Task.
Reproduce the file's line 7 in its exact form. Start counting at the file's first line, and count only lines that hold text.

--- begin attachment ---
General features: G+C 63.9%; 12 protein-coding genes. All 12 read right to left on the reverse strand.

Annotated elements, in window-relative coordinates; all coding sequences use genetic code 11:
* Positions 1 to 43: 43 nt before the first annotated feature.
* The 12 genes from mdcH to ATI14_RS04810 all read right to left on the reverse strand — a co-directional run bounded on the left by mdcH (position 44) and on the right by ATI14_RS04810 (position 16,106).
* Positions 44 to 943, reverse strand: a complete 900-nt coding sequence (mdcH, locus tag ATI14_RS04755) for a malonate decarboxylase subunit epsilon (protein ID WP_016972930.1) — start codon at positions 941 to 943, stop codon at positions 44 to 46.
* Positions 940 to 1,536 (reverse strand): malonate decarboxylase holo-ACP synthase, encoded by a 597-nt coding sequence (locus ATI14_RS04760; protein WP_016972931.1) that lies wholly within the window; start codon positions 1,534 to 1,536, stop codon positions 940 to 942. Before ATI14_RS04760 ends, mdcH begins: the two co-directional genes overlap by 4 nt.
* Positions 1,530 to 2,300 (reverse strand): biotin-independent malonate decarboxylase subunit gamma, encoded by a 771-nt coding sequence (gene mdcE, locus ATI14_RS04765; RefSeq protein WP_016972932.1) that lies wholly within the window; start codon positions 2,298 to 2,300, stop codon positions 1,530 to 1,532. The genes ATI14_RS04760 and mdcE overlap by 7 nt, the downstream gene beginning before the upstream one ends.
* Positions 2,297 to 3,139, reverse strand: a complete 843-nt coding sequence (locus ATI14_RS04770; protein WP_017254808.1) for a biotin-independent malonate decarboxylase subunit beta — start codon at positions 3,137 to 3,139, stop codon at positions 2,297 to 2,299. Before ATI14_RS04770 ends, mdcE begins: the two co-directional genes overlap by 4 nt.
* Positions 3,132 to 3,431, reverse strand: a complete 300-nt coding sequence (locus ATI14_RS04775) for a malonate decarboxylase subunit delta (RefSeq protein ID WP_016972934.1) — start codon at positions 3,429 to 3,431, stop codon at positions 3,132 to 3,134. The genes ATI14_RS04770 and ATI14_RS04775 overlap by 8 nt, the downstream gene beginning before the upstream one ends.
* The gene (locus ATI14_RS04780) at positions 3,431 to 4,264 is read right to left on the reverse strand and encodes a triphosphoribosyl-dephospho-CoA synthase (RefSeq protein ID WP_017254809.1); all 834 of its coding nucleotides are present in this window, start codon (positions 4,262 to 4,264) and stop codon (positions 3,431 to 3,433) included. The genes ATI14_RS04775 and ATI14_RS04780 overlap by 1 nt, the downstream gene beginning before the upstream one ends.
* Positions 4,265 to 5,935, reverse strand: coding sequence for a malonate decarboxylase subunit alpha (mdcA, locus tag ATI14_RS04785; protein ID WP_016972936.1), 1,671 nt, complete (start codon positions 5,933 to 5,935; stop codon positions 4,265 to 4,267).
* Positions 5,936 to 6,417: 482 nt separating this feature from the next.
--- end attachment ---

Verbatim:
* Positions 1,530 to 2,300 (reverse strand): biotin-independent malonate decarboxylase subunit gamma, encoded by a 771-nt coding sequence (gene mdcE, locus ATI14_RS04765; RefSeq protein WP_016972932.1) that lies wholly within the window; start codon positions 2,298 to 2,300, stop codon positions 1,530 to 1,532. The genes ATI14_RS04760 and mdcE overlap by 7 nt, the downstream gene beginning before the upstream one ends.